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Rounding - What is rounding?

Definition: Rounding is when you “round off” by reducing the digits in a numerical value.

In accounting, rounding is when you reduce the number of decimal places that are important in a number and in turn “round” the number to the nearest value either up or down.

In any work with numbers, rounding is sometimes necessary in order to “rewrite” a figure to become a more suitable value.

If a number has too many digits, it can be difficult to work with and therefore rounding may be necessary. In an accounting sense, it is usually cost amounts that need to be rounded.

Rules for traditional rounding

Generally, the last digit in a value will be rounded. If you e.g. want to round to two decimal places, you should look at the third decimal to round. If e.g. you want to round to three decimal places, you should look at the fourth decimal to round, etc.

If the number at the decimal place that you will round is over 5, then you will round the preceding number upwards 1. On the other hand, if the number is less than 5, you will not adjust the preceding numbers, but instead just delete the posterior digits up to decimal you want to round to.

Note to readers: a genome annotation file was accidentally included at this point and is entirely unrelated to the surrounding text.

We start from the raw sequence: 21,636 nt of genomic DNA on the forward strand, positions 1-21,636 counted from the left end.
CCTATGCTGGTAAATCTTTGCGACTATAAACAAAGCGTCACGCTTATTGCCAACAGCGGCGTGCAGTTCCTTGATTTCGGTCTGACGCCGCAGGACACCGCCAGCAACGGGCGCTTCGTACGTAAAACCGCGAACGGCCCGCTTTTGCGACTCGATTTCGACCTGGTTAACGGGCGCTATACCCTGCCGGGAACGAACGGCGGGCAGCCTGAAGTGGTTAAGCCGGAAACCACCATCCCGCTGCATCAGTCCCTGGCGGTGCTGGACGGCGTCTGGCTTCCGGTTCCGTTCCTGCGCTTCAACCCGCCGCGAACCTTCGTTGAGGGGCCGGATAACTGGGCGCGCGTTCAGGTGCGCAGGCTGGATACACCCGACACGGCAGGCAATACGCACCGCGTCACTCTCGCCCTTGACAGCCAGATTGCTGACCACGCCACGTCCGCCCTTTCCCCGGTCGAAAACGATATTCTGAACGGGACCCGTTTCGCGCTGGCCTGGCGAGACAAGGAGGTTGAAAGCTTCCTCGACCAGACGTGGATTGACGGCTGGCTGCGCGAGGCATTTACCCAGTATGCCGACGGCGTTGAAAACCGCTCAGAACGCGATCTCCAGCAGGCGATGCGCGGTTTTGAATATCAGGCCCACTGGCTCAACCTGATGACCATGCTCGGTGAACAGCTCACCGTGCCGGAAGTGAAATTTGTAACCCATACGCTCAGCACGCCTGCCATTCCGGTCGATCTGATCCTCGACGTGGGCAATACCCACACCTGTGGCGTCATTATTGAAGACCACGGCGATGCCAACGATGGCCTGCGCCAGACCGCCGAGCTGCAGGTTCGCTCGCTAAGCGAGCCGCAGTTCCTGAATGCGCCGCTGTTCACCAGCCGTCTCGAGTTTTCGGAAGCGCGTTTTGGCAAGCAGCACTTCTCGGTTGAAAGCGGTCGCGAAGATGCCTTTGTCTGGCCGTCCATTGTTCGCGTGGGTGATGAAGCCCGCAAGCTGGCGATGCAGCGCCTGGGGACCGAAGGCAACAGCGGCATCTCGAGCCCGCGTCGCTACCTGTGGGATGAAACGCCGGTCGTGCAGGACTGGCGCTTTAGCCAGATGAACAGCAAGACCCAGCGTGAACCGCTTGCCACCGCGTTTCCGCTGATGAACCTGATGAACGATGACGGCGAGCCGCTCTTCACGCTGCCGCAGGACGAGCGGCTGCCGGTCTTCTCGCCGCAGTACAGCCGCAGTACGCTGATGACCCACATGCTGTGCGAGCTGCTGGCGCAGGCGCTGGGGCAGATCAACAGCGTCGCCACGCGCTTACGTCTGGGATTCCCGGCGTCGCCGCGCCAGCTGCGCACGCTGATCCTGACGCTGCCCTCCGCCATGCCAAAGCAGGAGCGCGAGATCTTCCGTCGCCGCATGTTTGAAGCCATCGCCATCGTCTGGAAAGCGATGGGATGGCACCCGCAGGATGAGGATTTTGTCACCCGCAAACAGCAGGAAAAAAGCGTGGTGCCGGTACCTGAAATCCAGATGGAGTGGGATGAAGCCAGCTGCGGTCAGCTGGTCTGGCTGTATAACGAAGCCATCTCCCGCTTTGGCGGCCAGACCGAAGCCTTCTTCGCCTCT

So if the digit to be rounded is 5, 6, 7, 8 or 9, then the figure should be rounded up and the preceding numbers should be adjusted accordingly.

If the digit is 0, 1, 2, 3 or 4, then the figure should be rounded down and this digit deleted.

Rounding example

For example, if you would like to round to two decimal places for an even cost calculation, it could look like this: 4.6384 becomes 4.64 since 4 is deleted since it is less than 5, and 8 is greater than 5 and therefore rounds the preceding 3 to 4.

Another example would be that 17.642 rounded to one decimal place will become 17.6 because both 4 and 2 are less than 5, and therefore nothing needs to be done other than deleting those digits.